Saturday, December 18, 2004

singing and writing a happy life

The New York Times has an interesting op-ed piece on Christmas music. I’m happy to say that my personal collection is much more varied than the ASCAP ranking. I do go through phases, and admittedly, the “chestnuts” Passy references comprise one of those phases.

Today, however, my proclivity is gospel (Mahalia Jackson, Take 6, The Boys Choir of Harlem, Mervyn Warren). Although I’m listening to a mix of genres thanks to iTunes, the volume goes up whenever a gospel song starts. Even Harry Connick, Jr. gets into the gospel spirit with I Pray on Christmas.

I pray on Christmas that the sick will soon be strong
I pray on Christmas, the Lord will hear my song
I pray on Christmas that God will lead the way
And I pray on Christmas, He’ll get me through another day

I can’t help but to clap my hands, stomp my feet, and sing along loudly. Well, I sing along loudly when I’m by myself. If I did that at the office, I’d probably be limiting my career options, and if I did it at home, I’d probably be divorced. My high school band teacher prided himself on regularly proclaiming that I could sing correctly (right notes, right phrasing, right rhythm), but the quality of my tone was just really bad. I was the accompanist for my high school chorus, and the choral teacher finally resigned to keeping me behind the piano after attempting to give me singing lessons. I can admit it: I wasn’t born to sing in public.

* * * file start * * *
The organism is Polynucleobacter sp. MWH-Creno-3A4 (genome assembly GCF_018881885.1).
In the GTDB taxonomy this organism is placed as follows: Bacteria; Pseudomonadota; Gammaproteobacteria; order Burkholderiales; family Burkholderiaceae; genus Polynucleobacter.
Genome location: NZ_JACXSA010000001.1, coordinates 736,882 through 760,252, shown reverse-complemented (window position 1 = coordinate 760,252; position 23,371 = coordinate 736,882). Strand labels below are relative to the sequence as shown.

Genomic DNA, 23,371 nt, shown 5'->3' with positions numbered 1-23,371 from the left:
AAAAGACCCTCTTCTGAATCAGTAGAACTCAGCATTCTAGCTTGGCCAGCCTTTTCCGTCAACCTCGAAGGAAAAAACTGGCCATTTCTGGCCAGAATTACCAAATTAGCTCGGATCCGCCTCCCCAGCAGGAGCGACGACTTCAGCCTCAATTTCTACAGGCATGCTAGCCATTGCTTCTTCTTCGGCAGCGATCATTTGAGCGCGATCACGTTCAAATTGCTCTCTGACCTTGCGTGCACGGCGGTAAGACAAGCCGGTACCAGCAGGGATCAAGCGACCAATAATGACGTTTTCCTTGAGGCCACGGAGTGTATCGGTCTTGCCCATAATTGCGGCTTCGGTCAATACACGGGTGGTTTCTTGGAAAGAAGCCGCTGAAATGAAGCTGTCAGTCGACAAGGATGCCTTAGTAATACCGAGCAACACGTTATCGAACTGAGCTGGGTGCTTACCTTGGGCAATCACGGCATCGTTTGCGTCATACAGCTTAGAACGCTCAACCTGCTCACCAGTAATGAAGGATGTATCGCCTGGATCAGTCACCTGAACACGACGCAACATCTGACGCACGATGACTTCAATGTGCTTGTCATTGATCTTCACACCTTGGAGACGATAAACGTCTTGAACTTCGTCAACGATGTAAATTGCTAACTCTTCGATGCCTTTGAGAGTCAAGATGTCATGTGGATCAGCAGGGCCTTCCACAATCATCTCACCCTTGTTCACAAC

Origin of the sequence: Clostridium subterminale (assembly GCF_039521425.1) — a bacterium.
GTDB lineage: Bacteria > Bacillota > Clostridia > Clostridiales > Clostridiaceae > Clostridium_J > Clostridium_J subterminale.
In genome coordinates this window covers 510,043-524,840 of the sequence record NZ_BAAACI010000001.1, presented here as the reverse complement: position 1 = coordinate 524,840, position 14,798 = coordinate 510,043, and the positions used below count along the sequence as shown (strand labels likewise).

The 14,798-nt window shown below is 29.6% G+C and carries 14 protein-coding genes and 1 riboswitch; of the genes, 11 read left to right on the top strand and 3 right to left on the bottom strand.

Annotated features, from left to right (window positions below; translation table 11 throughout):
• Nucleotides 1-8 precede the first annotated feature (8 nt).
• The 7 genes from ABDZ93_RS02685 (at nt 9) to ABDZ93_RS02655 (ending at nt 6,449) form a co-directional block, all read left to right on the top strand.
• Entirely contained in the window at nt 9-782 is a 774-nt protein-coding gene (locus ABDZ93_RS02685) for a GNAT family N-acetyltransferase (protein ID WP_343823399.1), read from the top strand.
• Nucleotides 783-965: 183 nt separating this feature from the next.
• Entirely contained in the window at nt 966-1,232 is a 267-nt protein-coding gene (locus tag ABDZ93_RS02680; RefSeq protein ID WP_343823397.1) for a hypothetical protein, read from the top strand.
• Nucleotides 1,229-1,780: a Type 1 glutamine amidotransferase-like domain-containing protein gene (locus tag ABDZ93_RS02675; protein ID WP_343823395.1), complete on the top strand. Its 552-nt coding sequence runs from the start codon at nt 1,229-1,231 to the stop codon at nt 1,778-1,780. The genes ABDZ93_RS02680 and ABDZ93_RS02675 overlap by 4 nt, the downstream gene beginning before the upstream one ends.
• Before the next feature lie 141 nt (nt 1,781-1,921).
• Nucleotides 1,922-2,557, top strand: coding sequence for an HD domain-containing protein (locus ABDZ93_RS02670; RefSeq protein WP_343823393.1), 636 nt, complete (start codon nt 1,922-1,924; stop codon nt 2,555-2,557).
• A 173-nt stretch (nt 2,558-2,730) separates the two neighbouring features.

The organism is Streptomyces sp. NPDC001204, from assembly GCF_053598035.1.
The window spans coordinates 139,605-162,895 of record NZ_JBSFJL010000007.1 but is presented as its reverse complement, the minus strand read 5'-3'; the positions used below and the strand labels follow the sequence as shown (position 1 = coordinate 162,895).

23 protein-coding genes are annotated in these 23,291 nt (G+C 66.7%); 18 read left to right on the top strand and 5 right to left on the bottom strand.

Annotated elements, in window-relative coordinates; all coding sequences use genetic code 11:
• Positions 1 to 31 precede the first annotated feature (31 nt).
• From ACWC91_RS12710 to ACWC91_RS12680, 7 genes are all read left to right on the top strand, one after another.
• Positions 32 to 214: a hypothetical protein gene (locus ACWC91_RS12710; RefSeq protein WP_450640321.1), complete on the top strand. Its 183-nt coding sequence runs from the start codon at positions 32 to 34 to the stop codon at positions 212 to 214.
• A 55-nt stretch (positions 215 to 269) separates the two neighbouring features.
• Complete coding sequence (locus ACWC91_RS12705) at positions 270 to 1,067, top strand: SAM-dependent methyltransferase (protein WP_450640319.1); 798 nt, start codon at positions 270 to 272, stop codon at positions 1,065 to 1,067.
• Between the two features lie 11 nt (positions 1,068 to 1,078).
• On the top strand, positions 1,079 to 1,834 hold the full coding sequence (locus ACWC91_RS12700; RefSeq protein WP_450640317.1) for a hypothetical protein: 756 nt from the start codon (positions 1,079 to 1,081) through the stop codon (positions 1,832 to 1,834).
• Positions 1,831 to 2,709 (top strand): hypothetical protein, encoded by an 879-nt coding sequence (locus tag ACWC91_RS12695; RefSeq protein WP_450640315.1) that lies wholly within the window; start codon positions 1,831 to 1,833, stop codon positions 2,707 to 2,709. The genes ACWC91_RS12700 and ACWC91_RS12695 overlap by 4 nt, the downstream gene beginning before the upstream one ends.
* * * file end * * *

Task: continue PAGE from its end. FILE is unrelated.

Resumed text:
Writing in public, now that’s a different thing. Hence, sanguinary blue. I haven’t been able to dedicate as much time to blogging as I’d hoped, much in the same way I’ve struggled with dedicating the time to my journals or even the occasional stab at prose or poetry.

This can be attributed primarily to two reasons. The first is the volume of work and holiday projects I’m currently experiencing. So the test of that excuse -- um, I mean reason -- will be how well I re-enter the blogging practice after the holidays and my big January business trip. The second reason is the amount of time I spend writing. The first draft is easy: unhindered, I can type well over 100 words per minute. But I’m freakishly meticulous about editing to the final product. A simple newsletter article, for example, will take me 20 minutes to write and three weeks to edit.

My lottery fantasy is that I would be able to concentrate exclusively on writing (and taking as much time as I need for editing). The random windfall is doubtful, and so instead I must dedicate myself to reprioritizing it within the confines of my current job/income/lifestyle. Of course, that doesn’t mean I’m not buying a PowerBall ticket today.

I’m inspired by both good and bad writers. The good ones stir my soul and make me yearn to write something that might be equally stirring to someone else. The bad ones remind me that my writing can be (and often is) better than these people who have somehow managed to get themselves published (and paid to write). This sounds egotistical, but at the risk of exacerbating that impression, it’s true.

About eight years ago, I self-published a chapbook of my poetry. My inspiration was the then-recently-published chapbook by one of my college professors, which I purchased. It was dreadful (sorry, Dr. Reilly). I didn’t connect to it at any level: his style was unpleasant, his content was dry, and any passion he might have had for his subjects was not apparent. He only occasionally made good use of the splendid words the English language provides. I remember scouring every poem to find something – anything – that was provocative in any way. I found a single phrase that I liked, but it was surrounded by countless morose and stagnant phrases. I’ll stop short of saying that his writing is unilaterally bad because I’ve only read a portion of it (because he is frighteningly prolific). But what I’ve read, well, let’s just say I wasn’t impressed. So, I thought I could do better.